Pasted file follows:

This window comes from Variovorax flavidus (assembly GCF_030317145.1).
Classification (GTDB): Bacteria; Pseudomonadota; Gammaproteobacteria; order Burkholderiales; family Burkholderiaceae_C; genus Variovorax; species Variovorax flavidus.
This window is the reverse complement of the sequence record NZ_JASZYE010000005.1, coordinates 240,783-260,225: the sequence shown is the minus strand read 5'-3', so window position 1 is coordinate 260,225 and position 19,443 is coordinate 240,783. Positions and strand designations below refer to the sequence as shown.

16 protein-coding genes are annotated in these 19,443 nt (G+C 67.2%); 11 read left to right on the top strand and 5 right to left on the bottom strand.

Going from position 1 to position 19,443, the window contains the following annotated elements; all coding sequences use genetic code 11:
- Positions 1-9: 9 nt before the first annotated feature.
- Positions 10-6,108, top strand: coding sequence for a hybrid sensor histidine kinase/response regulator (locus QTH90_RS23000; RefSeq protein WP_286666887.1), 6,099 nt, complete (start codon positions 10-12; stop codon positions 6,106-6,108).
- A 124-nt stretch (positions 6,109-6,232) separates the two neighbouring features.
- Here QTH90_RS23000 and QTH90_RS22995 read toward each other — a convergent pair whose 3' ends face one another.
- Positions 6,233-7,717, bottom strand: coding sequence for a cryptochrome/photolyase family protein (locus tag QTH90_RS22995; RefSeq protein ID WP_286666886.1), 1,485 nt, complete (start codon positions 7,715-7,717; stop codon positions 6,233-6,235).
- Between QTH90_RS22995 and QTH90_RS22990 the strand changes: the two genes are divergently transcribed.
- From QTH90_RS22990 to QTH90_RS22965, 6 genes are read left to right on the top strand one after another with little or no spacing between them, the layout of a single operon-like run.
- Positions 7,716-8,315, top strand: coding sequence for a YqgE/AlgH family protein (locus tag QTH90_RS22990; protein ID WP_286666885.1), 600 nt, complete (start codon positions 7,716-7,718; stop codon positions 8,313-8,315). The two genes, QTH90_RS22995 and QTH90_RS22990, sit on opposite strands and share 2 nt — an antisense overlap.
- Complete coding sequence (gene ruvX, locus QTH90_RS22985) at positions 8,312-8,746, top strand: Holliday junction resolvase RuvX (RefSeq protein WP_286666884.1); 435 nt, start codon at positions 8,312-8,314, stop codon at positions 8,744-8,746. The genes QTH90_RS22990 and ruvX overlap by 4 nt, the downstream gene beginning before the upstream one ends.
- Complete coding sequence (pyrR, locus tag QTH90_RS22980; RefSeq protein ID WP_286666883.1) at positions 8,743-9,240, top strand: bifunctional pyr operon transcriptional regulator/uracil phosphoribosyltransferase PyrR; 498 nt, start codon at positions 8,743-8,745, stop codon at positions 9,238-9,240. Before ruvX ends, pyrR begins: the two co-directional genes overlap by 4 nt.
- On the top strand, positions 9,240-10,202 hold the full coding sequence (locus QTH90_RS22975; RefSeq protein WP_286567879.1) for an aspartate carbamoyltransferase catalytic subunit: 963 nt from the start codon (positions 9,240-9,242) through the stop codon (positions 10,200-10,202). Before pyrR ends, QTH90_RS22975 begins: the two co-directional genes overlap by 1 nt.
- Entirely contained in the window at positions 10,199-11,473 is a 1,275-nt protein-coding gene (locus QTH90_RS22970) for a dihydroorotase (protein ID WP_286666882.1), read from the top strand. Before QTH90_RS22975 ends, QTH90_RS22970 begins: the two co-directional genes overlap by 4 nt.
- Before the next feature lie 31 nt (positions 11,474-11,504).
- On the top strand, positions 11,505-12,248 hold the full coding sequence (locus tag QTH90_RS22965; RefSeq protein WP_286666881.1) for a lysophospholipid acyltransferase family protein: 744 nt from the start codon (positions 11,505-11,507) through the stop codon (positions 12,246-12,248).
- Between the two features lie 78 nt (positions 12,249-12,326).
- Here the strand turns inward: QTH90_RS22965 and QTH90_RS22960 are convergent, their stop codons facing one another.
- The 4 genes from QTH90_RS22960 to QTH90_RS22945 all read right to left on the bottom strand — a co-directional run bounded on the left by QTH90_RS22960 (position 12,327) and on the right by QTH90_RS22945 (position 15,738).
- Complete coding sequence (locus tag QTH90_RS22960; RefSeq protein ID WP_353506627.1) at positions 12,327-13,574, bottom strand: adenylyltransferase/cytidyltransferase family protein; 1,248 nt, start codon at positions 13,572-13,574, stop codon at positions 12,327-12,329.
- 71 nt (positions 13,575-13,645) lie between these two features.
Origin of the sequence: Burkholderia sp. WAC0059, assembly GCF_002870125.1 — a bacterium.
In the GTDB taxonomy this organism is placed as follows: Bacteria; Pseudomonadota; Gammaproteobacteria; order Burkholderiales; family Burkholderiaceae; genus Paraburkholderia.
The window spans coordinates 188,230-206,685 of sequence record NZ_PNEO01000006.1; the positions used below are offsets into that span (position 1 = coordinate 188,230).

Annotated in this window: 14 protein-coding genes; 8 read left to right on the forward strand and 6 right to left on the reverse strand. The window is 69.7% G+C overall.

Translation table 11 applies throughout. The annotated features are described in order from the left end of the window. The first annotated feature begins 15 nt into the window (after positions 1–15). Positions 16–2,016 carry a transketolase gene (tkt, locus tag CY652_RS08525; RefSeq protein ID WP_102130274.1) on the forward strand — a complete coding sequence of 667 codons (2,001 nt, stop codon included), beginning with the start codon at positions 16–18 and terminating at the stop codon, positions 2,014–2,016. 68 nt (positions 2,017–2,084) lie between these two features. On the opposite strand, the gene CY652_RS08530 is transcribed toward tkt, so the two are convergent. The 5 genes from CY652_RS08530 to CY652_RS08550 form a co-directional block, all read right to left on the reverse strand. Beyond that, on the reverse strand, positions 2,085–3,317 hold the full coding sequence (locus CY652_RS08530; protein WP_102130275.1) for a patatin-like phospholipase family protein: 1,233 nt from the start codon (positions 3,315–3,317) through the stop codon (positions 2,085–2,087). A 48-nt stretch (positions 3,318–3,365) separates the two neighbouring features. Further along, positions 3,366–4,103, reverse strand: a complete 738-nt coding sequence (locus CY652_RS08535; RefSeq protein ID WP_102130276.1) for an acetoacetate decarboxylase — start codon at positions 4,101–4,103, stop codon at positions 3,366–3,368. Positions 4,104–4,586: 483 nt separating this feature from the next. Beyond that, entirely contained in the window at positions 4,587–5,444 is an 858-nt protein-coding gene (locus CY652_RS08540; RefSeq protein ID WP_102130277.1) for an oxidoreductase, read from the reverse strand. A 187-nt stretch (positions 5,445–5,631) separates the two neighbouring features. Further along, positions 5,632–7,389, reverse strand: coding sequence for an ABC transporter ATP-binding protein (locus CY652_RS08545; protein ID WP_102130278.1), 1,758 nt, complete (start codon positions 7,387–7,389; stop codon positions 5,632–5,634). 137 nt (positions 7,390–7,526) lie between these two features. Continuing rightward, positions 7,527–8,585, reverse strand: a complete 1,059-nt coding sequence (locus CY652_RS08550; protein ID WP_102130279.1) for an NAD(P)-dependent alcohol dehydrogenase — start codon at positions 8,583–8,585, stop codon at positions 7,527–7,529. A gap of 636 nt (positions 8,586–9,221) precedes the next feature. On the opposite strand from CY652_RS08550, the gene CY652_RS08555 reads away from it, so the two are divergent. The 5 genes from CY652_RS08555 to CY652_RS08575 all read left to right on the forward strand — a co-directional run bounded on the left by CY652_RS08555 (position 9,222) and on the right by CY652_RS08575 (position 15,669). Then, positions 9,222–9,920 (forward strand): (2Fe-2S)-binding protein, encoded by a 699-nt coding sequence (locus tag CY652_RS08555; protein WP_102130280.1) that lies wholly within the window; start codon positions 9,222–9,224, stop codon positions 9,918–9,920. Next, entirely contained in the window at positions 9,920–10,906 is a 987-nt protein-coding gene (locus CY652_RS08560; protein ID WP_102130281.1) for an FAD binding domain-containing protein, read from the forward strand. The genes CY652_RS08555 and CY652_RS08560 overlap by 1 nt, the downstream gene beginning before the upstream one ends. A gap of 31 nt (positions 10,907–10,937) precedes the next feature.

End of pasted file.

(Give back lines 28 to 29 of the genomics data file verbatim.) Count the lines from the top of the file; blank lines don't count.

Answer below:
Annotated in this window: 14 protein-coding genes; 8 read left to right on the forward strand and 6 right to left on the reverse strand. The window is 69.7% G+C overall.

Translation table 11 applies throughout. The annotated features are described in order from the left end of the window. The first annotated feature begins 15 nt into the window (after positions 1–15). Positions 16–2,016 carry a transketolase gene (tkt, locus tag CY652_RS08525; RefSeq protein ID WP_102130274.1) on the forward strand — a complete coding sequence of 667 codons (2,001 nt, stop codon included), beginning with the start codon at positions 16–18 and terminating at the stop codon, positions 2,014–2,016. 68 nt (positions 2,017–2,084) lie between these two features. On the opposite strand, the gene CY652_RS08530 is transcribed toward tkt, so the two are convergent. The 5 genes from CY652_RS08530 to CY652_RS08550 form a co-directional block, all read right to left on the reverse strand. Beyond that, on the reverse strand, positions 2,085–3,317 hold the full coding sequence (locus CY652_RS08530; protein WP_102130275.1) for a patatin-like phospholipase family protein: 1,233 nt from the start codon (positions 3,315–3,317) through the stop codon (positions 2,085–2,087). A 48-nt stretch (positions 3,318–3,365) separates the two neighbouring features. Further along, positions 3,366–4,103, reverse strand: a complete 738-nt coding sequence (locus CY652_RS08535; RefSeq protein ID WP_102130276.1) for an acetoacetate decarboxylase — start codon at positions 4,101–4,103, stop codon at positions 3,366–3,368. Positions 4,104–4,586: 483 nt separating this feature from the next. Beyond that, entirely contained in the window at positions 4,587–5,444 is an 858-nt protein-coding gene (locus CY652_RS08540; RefSeq protein ID WP_102130277.1) for an oxidoreductase, read from the reverse strand. A 187-nt stretch (positions 5,445–5,631) separates the two neighbouring features. Further along, positions 5,632–7,389, reverse strand: coding sequence for an ABC transporter ATP-binding protein (locus CY652_RS08545; protein ID WP_102130278.1), 1,758 nt, complete (start codon positions 7,387–7,389; stop codon positions 5,632–5,634). 137 nt (positions 7,390–7,526) lie between these two features. Continuing rightward, positions 7,527–8,585, reverse strand: a complete 1,059-nt coding sequence (locus CY652_RS08550; protein ID WP_102130279.1) for an NAD(P)-dependent alcohol dehydrogenase — start codon at positions 8,583–8,585, stop codon at positions 7,527–7,529. A gap of 636 nt (positions 8,586–9,221) precedes the next feature. On the opposite strand from CY652_RS08550, the gene CY652_RS08555 reads away from it, so the two are divergent. The 5 genes from CY652_RS08555 to CY652_RS08575 all read left to right on the forward strand — a co-directional run bounded on the left by CY652_RS08555 (position 9,222) and on the right by CY652_RS08575 (position 15,669). Then, positions 9,222–9,920 (forward strand): (2Fe-2S)-binding protein, encoded by a 699-nt coding sequence (locus tag CY652_RS08555; protein WP_102130280.1) that lies wholly within the window; start codon positions 9,222–9,224, stop codon positions 9,918–9,920. Next, entirely contained in the window at positions 9,920–10,906 is a 987-nt protein-coding gene (locus CY652_RS08560; protein ID WP_102130281.1) for an FAD binding domain-containing protein, read from the forward strand. The genes CY652_RS08555 and CY652_RS08560 overlap by 1 nt, the downstream gene beginning before the upstream one ends. A gap of 31 nt (positions 10,907–10,937) precedes the next feature.